Best of all, the book is packed with examples that are thoughtfully chosen. Even the usual suspects like The Economist are illustrated with less familiar executions. There are some gems to discover: everything from a Ramones press release to a weird US police recruitment ad targeting hippies. This makes the book much more than a primer for beginners: it’s a rich source of inspiration for practising writers too.
One frustration is that the credits are hidden in a dense list at the back – having names and dates alongside the work would give valuable context. But on the plus side, each piece is captioned with entertaining insights. Some of the best discoveries come in the small print – for example, a footnote reveals that ‘Less is more’ can be traced to an 1855 Robert Browning poem.
What’s arguably lacking is a critical admission of where writing for brands so often goes wrong: the self-absorbed burble that has become the norm on supermarket shelves. With so much emphasis on ‘engagement’ rather than persuasion and the idea that marketing is now a ‘conversation’ (not a conversation most consumers are interested in having), many brands have contracted an over-familiarity that is less effective than they seem to realise. Reading a lot of today’s brandwriting, it’s hard not to yearn for the days of old-school ad copy, when people wrote with a goal in mind, edited ruthlessly, and worked on the basis that the reader needed persuading rather than assuming you were best mates.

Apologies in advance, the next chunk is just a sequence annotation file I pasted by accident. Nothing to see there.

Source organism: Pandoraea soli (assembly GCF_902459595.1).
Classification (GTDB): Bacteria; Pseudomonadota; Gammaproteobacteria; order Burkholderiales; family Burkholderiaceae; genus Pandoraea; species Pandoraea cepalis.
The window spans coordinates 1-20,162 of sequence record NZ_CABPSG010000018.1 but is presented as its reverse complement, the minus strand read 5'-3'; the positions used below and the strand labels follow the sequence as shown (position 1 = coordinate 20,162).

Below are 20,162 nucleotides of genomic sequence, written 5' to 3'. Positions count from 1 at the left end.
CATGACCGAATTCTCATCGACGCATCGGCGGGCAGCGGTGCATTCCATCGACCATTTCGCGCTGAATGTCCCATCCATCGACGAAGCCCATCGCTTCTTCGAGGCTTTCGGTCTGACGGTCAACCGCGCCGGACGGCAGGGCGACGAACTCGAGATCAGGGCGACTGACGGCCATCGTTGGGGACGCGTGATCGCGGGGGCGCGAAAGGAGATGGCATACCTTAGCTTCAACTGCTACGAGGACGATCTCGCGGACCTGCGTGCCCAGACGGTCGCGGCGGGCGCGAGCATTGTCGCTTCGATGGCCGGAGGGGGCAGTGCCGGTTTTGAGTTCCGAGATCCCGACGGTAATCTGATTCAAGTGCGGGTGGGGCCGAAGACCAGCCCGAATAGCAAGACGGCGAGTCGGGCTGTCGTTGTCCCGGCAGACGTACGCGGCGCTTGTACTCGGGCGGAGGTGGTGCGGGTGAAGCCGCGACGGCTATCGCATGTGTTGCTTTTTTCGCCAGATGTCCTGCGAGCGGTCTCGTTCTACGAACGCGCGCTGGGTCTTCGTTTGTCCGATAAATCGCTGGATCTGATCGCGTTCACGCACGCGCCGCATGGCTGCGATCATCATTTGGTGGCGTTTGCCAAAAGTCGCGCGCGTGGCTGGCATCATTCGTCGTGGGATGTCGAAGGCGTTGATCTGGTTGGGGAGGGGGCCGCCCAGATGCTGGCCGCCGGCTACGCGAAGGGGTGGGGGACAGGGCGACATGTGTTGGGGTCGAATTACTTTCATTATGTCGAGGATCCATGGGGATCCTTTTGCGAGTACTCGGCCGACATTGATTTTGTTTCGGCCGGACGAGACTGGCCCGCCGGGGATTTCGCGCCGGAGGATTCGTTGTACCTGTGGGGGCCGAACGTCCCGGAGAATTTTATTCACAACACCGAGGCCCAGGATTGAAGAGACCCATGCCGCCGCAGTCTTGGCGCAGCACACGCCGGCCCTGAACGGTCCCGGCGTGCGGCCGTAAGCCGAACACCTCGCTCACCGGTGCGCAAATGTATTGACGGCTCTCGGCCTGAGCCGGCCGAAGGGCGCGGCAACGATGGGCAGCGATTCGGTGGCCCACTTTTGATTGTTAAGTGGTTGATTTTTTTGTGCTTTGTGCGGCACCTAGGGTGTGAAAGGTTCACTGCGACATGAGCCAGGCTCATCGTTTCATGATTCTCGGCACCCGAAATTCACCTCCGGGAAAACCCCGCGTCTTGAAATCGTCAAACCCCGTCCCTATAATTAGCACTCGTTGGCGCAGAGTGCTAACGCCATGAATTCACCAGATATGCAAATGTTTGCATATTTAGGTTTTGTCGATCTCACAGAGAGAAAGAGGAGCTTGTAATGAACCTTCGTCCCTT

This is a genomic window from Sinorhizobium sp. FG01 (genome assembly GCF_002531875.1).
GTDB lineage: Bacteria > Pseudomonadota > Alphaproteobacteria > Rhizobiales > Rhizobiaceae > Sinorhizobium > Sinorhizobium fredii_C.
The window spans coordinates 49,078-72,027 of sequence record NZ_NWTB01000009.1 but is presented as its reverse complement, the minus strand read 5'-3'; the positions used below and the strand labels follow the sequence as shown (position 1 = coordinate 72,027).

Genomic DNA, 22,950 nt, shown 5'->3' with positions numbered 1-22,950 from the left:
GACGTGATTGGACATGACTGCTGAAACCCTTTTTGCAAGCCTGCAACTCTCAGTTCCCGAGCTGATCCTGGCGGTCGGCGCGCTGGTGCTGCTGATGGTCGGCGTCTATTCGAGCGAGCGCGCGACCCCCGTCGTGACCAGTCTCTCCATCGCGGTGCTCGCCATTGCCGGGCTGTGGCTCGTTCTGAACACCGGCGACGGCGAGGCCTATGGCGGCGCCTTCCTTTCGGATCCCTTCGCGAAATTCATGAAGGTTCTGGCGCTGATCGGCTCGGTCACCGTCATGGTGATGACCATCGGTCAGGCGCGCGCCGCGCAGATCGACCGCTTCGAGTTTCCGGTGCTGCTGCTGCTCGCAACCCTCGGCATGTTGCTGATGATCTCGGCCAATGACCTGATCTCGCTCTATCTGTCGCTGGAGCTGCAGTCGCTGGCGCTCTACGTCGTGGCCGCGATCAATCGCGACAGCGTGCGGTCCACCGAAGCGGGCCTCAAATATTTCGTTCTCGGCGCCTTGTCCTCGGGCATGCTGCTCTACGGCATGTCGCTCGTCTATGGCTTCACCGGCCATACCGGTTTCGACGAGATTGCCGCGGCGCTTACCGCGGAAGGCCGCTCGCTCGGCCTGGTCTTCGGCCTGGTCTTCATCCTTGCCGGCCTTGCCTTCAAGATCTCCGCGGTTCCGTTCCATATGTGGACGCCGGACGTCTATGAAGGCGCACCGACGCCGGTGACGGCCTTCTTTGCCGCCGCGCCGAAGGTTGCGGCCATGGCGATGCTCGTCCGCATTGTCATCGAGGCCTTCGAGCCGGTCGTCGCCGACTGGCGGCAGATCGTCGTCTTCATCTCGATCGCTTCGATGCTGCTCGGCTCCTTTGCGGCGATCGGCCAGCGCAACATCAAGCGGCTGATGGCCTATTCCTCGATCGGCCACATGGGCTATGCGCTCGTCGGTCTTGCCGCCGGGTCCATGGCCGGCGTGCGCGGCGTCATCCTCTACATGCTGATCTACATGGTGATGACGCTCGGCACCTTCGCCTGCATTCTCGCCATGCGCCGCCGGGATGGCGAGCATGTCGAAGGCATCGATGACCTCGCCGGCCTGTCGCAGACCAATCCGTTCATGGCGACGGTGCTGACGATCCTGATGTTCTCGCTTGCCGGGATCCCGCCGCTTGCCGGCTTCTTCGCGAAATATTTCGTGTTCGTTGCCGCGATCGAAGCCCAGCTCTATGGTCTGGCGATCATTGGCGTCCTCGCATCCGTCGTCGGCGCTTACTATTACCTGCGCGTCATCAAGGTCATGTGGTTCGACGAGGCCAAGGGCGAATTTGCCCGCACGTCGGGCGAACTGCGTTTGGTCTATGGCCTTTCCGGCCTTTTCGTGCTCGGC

That said, this book should act as a corrective influence on the zanier excesses of brandwriting, because it’s full of grounded advice and good examples that will set any learner off in the right direction. Whatever appendage you add to it – copy, brand, business, design – writing will always be an important commercial skill, because of its ability to turn shapeless thoughts into sharp messages. It’s good to see a book that recognises this craft and makes it accessible without being reductive. Wherever brandwriting goes next, this is a welcome milestone.